IN our last Open Minds article we discussed the wellbeing agenda and how independence would give Scotland the powers to follow a different path to Westminster.

That path would be a better path than the one we are forced to follow while the agenda for our society and our economy remains set by a UK Government that Scotland rejected at the ballot box.

At the core of the wellbeing agenda is understanding the value of looking after the most vulnerable in our society. If the Covid pandemic has proven anything it is the need to place people’s wellbeing at the heart of the economic recovery, to build a more resilient society. The recent Westminster Budget has confirmed that the UK Government has no interest in doing that.

A classic example of the UK Government’s priorities is the state pension, which is the worst in the developed world in terms of its value verses average wages. It ranks bottom in a list of countries compiled by the Organisation for Economic Co-operation and Development (OECD), paying out just 29% of the average wage.

READ MORE: Open Minds on Independence #7: Believe in Scotland’s Manifesto for Wellbeing

Top of the pension table in the data is the Netherlands (100.6%), followed by Portugal (94%) and Italy (93.2%). The second worst is Mexico (29.6%) but it is quite a jump to the third worst, Poland, which pays 38.6% of the average wage. The average pension of all the countries on the list is 62.9%.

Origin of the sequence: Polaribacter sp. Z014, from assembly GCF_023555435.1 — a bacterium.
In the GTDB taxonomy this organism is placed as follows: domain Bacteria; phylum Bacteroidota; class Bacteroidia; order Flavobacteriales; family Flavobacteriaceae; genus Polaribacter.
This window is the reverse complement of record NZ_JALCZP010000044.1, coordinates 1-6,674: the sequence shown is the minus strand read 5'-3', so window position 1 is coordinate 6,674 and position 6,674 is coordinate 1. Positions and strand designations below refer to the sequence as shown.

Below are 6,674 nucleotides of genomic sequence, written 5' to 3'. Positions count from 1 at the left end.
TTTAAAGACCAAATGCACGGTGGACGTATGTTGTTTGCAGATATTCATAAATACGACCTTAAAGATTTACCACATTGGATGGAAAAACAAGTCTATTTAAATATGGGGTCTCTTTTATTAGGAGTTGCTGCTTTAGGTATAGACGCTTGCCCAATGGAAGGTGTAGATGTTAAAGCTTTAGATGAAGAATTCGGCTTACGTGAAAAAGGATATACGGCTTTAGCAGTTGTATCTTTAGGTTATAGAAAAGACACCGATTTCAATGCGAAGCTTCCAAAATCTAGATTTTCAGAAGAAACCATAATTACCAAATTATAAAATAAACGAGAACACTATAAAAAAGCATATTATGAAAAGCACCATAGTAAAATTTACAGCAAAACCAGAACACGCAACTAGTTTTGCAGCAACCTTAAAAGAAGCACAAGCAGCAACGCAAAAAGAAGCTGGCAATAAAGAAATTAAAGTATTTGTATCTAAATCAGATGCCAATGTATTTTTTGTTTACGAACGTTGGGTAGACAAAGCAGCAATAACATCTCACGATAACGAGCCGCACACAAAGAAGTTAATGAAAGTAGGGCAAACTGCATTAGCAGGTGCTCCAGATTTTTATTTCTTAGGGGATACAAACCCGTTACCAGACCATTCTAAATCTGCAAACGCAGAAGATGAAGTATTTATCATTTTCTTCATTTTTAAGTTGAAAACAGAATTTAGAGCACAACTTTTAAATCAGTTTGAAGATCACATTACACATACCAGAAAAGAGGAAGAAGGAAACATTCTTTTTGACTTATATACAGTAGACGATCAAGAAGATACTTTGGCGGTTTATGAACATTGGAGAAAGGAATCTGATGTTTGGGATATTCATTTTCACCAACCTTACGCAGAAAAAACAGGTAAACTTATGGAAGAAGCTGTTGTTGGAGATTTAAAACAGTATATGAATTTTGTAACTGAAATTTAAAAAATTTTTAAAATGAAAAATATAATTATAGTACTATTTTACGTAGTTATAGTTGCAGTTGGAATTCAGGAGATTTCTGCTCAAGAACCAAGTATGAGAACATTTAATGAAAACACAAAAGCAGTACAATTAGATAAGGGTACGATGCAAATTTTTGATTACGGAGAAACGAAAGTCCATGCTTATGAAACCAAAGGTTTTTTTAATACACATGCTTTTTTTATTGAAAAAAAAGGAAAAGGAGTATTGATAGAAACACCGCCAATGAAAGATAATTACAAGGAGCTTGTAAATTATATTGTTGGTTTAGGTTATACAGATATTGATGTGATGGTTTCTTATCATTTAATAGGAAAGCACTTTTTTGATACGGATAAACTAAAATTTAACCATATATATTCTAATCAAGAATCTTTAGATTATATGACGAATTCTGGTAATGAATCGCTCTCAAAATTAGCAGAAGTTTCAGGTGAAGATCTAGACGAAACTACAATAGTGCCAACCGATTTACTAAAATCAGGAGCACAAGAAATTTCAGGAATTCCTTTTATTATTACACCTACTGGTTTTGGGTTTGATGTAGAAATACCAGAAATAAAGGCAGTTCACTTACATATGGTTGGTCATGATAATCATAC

Thus the drop in earnings from employed to retired in the UK is the largest in the developed world. That isn’t because the UK can’t afford pensions or that the UK economy isn’t strong enough to survive if we decided to end pensioner poverty. It is a political decision and the UK Government simply has a policy of not paying a good pension.

The reason they have adopted that policy is that it significantly boosts the financial sector as it encourages those who can afford it to buy private pensions to increase their retirement income. That diverts money away from the real economy (local to you) into the City of London-based financial economy.

It also condemns those who simply can’t afford a private pension – those who have experienced unemployment, poor mental or physical health or who could only find low-waged work – to live in poverty in old age, to years of worrying about heating their houses in the winter and even in some case to early death.

Most other developed countries do not see the job of the state pension as boosting the financial services sector by forcing people into buying private pensions but rather making sure retired people do not have to live in poverty and misery.

Let’s be clear: the current dire situation is the direct result of a Westminster Government economic policy and not an economic necessity. And yet when Scotland was debating its future in the run-up to the 2014 independence referendum the pro-Union campaign had a policy of scaring older folk by telling them that they would lose their pensions in an independent Scotland. The truth is that voting-No locked many into continuing financial hardship in retirement.